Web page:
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a. find the 3 currents in the figure
b. find Vab
Given: R1=1ohm R2=2ohms E1=2v E2=E3=4v

Hello ryan,

There are different ways to solve this. My preferred method is with Thevenin voltage loops. For my purposes, I need to have 2 currents that both flow through the path from a to b. So I edited your drawing showing the currents I1 and I2. As drawn then, the current through R2 is the difference between I1 and I2. When working with the I1 path, the current through R2 is I1-I2 and when working with the I2 path, the current through R2 is I2-I1.

Starting from point c, writing the loop equation for I1, we have

E1 -I1R1 - I1R2 + I2R2 - E2 - I1R1 = 0
Now I will put in the voltage values.
2 -I1R1 - I1R2 + I2R2 - 4 - I1R1 = 0
Note that the last equation starts with a 2 without units. Since this is a voltage loop, assume the unit Volts to be understood. The other terms in the equation are currents multiplied by resistance, which would be voltage. Now I will substitute 2R1 for R2.
2 -I1R1 - 2I1R1 + 2I2R1 - 4 - I1R1 = 0
Next several steps, rearranging and solving for I1
4I1R1 = -2 + 2I2R1
I1 = (-2 + 2I2R1)/(4R1) = (-1 + I2R1)/(2R1)

Some discussion about the signs on voltage drops across resistors in these equations, mainly because I made a few sign errors before I got a result that stood up to verification: I circulate around the loop in the direction I defined for the current that goes around the loop. Starting at c and circulating clockwise in this analysis, the first circuit element is E1. That is an increase in voltage. If the current, I1, actually circulates in the direction of the arrows I drew, the voltage across a resistor, R1, is a decrease in voltage, so I give it a negative sign. Notice R2, I2 flows through it in the direction opposite that of I1, so I2R2 gets a + sign in the above equations.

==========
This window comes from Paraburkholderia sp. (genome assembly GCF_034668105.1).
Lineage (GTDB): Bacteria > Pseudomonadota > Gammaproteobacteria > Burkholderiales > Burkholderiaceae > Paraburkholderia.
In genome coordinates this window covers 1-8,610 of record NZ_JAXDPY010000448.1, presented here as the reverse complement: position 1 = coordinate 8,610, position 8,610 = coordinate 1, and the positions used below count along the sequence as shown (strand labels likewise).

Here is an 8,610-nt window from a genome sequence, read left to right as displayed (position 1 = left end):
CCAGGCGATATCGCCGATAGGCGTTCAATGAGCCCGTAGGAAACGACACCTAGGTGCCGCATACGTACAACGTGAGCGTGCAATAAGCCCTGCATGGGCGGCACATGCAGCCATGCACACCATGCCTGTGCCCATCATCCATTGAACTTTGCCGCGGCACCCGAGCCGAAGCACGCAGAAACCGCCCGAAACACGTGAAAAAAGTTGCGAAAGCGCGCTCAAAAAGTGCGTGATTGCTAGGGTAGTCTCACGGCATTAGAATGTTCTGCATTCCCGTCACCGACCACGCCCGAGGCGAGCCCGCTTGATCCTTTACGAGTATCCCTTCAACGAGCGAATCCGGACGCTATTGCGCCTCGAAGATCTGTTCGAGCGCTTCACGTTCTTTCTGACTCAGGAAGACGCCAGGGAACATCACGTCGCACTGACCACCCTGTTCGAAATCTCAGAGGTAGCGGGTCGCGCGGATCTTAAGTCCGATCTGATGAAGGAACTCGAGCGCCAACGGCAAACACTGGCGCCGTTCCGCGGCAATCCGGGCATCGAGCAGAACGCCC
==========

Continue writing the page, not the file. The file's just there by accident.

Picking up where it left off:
Starting from point b, writing the loop equation for I2, we have
E2 + I1R2 - I2R2 - I2R1 - E3 - I2R1 = 0
-2I2R1 + I1R2 - I2R2 = 0
Now I am plugging in the expression for I1 above.
-2I2R1 + [(-1 + I2R1)/(2R1)]R2 - I2R2 = 0
-2I2R1 + [(-1 + I2R1)/(2R1)]2R1 - 2I2R1 = 0
-2I2R1 + (-1 + I2R1) - 2I2R1 = 0
I2(-2R1 + +R1 - 2R1) = 1
I2 = 1 / (-3R1)
Since R1 is 1 Ohm,
I2 = -1/3 A

Going back to the expression for I1
I1 = (-1 + I2R1)/(2R1) = -1 V/(2R1) + (I2/2) = -1/2 A - 1/6 A = -0.667 A

a. So, you need i1, i2, and i3. Your variable names for i1 and i3 are equivalent to my I1 and I2. Your i2 is my I1-I2.

b. Vab = -i2R2 - 4 V = ____ V

I did this with paper and pencil -- and eraser. In writing it up I may have an error. Check my work.

I hope this helps,


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Steve Johnson


I would be delighted to help with questions up through the first year of college Physics. Particularly Electricity, Electronics and Newtonian Mechanics (motion, acceleration etc.). I decline questions on relativity and Atomic Physics. I also could discuss the Space Shuttle and space flight in general.


I have a BS in Physics and an MS in Electrical Engineering. I am retired now. My professional career was in Electrical Engineering with considerable time spent working with accelerometers, gyroscopes and flight dynamics (Physics related topics) while working on the Space Shuttle. I gave formal classroom lessons to technical co-workers periodically over a several year period.

BS Physics, North Dakota State University
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